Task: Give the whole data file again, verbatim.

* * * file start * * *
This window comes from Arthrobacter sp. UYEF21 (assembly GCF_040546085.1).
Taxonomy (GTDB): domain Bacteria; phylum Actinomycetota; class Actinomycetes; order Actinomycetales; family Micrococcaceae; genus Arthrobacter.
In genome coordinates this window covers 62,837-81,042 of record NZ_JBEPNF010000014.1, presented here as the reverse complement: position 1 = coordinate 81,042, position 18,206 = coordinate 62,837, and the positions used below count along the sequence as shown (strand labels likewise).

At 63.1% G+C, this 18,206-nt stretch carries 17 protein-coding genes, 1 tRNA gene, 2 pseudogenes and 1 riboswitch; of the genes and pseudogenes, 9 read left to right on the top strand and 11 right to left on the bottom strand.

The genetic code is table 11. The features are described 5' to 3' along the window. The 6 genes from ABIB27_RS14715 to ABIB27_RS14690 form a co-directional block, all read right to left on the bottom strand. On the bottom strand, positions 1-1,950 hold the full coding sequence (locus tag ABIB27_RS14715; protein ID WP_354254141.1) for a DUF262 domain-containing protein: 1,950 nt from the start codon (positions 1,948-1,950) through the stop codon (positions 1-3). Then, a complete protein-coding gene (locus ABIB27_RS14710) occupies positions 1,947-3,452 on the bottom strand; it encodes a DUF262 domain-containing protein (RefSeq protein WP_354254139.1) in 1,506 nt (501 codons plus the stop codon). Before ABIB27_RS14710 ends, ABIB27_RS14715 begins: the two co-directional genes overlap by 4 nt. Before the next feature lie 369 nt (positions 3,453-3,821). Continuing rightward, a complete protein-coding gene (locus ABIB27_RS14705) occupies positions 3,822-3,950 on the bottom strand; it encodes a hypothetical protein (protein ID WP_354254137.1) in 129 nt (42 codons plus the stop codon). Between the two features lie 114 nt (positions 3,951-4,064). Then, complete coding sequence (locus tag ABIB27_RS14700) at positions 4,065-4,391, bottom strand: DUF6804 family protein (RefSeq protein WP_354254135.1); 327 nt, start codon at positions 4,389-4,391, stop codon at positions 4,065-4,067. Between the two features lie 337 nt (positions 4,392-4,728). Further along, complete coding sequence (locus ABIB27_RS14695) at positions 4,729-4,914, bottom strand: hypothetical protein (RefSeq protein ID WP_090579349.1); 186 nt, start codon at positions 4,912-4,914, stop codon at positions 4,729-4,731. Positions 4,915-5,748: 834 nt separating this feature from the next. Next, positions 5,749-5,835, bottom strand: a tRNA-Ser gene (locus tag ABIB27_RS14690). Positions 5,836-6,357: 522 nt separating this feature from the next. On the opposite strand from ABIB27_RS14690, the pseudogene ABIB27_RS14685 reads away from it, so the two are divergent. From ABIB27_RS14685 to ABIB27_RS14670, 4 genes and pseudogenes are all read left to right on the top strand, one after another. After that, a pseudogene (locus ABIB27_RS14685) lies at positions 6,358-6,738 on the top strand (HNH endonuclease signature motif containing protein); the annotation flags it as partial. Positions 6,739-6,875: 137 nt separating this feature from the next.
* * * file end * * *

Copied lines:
This window comes from Arthrobacter sp. UYEF21 (assembly GCF_040546085.1).
Taxonomy (GTDB): domain Bacteria; phylum Actinomycetota; class Actinomycetes; order Actinomycetales; family Micrococcaceae; genus Arthrobacter.
In genome coordinates this window covers 62,837-81,042 of record NZ_JBEPNF010000014.1, presented here as the reverse complement: position 1 = coordinate 81,042, position 18,206 = coordinate 62,837, and the positions used below count along the sequence as shown (strand labels likewise).

At 63.1% G+C, this 18,206-nt stretch carries 17 protein-coding genes, 1 tRNA gene, 2 pseudogenes and 1 riboswitch; of the genes and pseudogenes, 9 read left to right on the top strand and 11 right to left on the bottom strand.

The genetic code is table 11. The features are described 5' to 3' along the window. The 6 genes from ABIB27_RS14715 to ABIB27_RS14690 form a co-directional block, all read right to left on the bottom strand. On the bottom strand, positions 1-1,950 hold the full coding sequence (locus tag ABIB27_RS14715; protein ID WP_354254141.1) for a DUF262 domain-containing protein: 1,950 nt from the start codon (positions 1,948-1,950) through the stop codon (positions 1-3). Then, a complete protein-coding gene (locus ABIB27_RS14710) occupies positions 1,947-3,452 on the bottom strand; it encodes a DUF262 domain-containing protein (RefSeq protein WP_354254139.1) in 1,506 nt (501 codons plus the stop codon). Before ABIB27_RS14710 ends, ABIB27_RS14715 begins: the two co-directional genes overlap by 4 nt. Before the next feature lie 369 nt (positions 3,453-3,821). Continuing rightward, a complete protein-coding gene (locus ABIB27_RS14705) occupies positions 3,822-3,950 on the bottom strand; it encodes a hypothetical protein (protein ID WP_354254137.1) in 129 nt (42 codons plus the stop codon). Between the two features lie 114 nt (positions 3,951-4,064). Then, complete coding sequence (locus tag ABIB27_RS14700) at positions 4,065-4,391, bottom strand: DUF6804 family protein (RefSeq protein WP_354254135.1); 327 nt, start codon at positions 4,389-4,391, stop codon at positions 4,065-4,067. Between the two features lie 337 nt (positions 4,392-4,728). Further along, complete coding sequence (locus ABIB27_RS14695) at positions 4,729-4,914, bottom strand: hypothetical protein (RefSeq protein ID WP_090579349.1); 186 nt, start codon at positions 4,912-4,914, stop codon at positions 4,729-4,731. Positions 4,915-5,748: 834 nt separating this feature from the next. Next, positions 5,749-5,835, bottom strand: a tRNA-Ser gene (locus tag ABIB27_RS14690). Positions 5,836-6,357: 522 nt separating this feature from the next. On the opposite strand from ABIB27_RS14690, the pseudogene ABIB27_RS14685 reads away from it, so the two are divergent. From ABIB27_RS14685 to ABIB27_RS14670, 4 genes and pseudogenes are all read left to right on the top strand, one after another. After that, a pseudogene (locus ABIB27_RS14685) lies at positions 6,358-6,738 on the top strand (HNH endonuclease signature motif containing protein); the annotation flags it as partial. Positions 6,739-6,875: 137 nt separating this feature from the next.